Senator Ted Kennedy brazenly opened with ďUnfortunately, Mr. Chairman, there are real and serious reasons to be deeply concerned about Judge Roberts' record. Many of his past statements and writings raise questions about his commitment to equal opportunity and the bipartisan remedies we have adopted in the past."


If you are a left-winger, you probably missed the not so subtle message in this statement. Senator Kennedy is not interested in Roberts preserving, protecting and defending the Constitution. He is only interested in Roberts upholding the bipartisan remedies adopted by activist judges in the past.


"For me, one of the most important issues that needs to be addressed by Judge Roberts is the constitutional right to privacy. ... It would be very difficult for me to vote to confirm someone to the Supreme Court whom I knew would overturn Roe v. Wade" Senator Dianne Feinstein D-California is even more overt in her decree that Roberts can only gain her support by upholding specific case-law of special interest to her.


Chucky Schumer probably had the most quotable opening statement of all, "To me the pivotal question, which will determine my vote is this: Are you within the mainstream _ albeit the conservative mainstream _ or are you an ideologue who will seek to use the court to impose your views upon us?" Charles Schumer, D-N.Y. If Chuckyís ideals were mainstream, he wouldnít need an activist court to advance an agenda that could never pass any legitimate legislative process.


Do these statements sound like people committed to preserving, protecting and defending the Constitution? Or do they sound more like ideologues concerned only with promoting, preserving and defending their own political agenda, even at the expense of the Constitution?


Hereís where the rubber meets the road. We have watched our elected officials in Washington whittle away at our freedoms and liberties for decades. We have watched democrat after democrat as they pursued their political ambitions and ideologies, without any concern for the written Constitution. We have watched as they undermine everything the Constitution stands for, by way of judicial fiat. And now we watch as they apply their ideological litmus test to a well qualified honorable man.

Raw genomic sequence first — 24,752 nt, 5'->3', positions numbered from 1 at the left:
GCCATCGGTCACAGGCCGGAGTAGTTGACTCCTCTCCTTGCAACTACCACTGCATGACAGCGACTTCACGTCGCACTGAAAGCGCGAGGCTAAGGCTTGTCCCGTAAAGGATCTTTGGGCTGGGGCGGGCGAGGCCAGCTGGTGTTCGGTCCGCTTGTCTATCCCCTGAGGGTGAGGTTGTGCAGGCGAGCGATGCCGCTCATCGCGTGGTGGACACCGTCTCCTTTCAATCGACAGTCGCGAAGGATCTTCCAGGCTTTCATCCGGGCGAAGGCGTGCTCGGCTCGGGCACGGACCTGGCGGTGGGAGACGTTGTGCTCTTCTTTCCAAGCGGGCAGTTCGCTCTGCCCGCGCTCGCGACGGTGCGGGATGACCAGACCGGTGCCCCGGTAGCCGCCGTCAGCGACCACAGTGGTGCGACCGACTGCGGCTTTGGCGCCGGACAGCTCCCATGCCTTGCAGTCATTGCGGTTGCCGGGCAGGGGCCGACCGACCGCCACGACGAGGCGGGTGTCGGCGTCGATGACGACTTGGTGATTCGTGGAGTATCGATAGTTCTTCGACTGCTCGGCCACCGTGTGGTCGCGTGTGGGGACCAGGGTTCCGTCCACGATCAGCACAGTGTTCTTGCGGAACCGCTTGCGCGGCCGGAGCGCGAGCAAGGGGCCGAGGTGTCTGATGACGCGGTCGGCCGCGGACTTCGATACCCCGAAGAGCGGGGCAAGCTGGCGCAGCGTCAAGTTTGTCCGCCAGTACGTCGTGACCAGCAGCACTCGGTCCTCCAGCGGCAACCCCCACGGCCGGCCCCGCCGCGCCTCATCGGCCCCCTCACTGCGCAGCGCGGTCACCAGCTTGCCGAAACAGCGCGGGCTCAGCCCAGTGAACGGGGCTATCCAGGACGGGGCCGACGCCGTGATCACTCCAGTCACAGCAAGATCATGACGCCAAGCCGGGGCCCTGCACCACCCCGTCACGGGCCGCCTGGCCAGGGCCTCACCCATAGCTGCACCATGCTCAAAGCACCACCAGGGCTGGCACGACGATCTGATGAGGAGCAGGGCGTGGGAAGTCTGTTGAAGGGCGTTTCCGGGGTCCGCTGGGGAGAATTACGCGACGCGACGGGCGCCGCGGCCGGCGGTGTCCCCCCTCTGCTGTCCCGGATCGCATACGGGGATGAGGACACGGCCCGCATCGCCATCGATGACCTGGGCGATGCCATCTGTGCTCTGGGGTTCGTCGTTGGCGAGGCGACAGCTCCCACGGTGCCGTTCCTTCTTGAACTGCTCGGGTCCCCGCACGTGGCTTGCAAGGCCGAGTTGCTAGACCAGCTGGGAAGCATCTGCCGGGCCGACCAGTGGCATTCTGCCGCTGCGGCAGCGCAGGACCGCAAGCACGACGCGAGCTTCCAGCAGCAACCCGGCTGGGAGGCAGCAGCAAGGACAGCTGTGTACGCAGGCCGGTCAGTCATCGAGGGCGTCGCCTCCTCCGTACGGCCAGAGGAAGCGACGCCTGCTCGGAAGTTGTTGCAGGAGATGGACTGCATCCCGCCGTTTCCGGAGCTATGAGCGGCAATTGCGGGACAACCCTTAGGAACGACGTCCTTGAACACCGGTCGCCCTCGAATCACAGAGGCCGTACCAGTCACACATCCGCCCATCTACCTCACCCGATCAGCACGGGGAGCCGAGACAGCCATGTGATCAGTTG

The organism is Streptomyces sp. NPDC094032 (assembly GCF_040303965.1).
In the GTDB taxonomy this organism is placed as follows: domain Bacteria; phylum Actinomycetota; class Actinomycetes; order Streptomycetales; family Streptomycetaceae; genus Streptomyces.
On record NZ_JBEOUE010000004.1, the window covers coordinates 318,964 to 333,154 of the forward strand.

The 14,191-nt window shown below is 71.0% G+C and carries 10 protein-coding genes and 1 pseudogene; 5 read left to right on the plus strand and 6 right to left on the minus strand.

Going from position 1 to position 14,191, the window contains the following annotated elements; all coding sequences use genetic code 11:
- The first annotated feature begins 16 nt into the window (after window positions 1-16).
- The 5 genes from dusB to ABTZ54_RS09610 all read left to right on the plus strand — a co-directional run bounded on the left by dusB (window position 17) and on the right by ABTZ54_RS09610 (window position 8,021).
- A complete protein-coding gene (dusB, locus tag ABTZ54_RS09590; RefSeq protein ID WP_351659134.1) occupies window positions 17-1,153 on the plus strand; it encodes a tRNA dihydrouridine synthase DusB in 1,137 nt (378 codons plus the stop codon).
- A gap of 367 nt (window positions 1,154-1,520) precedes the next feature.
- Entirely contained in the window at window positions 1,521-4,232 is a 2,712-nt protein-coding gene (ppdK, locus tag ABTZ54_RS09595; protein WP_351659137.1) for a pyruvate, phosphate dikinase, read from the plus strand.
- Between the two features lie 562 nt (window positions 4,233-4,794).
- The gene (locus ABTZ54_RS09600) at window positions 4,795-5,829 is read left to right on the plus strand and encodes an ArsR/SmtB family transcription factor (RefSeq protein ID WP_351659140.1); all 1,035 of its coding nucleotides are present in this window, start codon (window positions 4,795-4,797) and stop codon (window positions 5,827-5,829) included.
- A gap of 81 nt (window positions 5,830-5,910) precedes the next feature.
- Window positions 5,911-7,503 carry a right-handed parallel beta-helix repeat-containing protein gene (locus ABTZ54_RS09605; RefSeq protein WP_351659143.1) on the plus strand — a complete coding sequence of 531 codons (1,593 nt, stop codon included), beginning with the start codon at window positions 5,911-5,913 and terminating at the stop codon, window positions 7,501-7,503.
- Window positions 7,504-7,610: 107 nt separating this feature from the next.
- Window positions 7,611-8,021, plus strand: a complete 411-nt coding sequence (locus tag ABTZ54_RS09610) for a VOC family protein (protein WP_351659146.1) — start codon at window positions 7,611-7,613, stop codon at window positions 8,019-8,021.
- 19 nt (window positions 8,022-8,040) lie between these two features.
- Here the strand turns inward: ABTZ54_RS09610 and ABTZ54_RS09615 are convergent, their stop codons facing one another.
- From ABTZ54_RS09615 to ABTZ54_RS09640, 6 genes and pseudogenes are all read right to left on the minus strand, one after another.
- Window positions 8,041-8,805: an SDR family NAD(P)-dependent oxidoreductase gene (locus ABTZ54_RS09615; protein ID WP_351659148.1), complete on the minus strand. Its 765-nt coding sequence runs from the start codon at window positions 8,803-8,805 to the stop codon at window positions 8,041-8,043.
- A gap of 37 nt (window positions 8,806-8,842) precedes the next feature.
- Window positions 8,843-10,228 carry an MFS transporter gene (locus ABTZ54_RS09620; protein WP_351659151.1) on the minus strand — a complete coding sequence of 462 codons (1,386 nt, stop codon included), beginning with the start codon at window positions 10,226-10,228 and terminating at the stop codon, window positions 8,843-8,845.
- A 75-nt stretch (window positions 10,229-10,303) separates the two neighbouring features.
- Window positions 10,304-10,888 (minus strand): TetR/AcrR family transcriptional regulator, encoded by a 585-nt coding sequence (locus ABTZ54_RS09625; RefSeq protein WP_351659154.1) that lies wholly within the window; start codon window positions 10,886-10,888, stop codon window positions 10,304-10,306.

Is this how one preserves, protects and defends the Constitution? Is your desire to dispose of your offspring, or redefine the time honored sanctity of marriage, or practice the reverse discrimination of affirmative action, or remove God from public discourse, more important than preserving, protecting and defending the founding principles of the greatest nation on earth?



If it is, Iím afraid you are not much of an American and neither are those who hope to prosper politically by applying this litmus test on your behalf.


There is one fact you canít run from - If these ideas, your agenda, were truly mainstream, they would have the support of the American people and their legislature. Your agenda would not be completely dependent upon activist judges instead of the legitimate legislative process. If you want to change the Constitution, the founders provided a means by which to do so and it isnít via judicial fiat.


It isnít Judge John Roberts who is on trial in these hearings. It is you and those who represent you. It is your desire to liberally interpret rights that donít exist, at odds with preserving, protecting and defending the rights of all, which is on trial today.


Roberts will be confirmed. But in the process, the dereliction of duty of Teddy Kennedy and seven other democrats on the judiciary committee will also be confirmed.


America is watching. What they will see is yet another display of how democrats can not be trusted with the most fundamental duties of elected office. If an elected official is not willing to preserve, protect and defend the Constitution, then they have no value to America at all.

Also on American Daily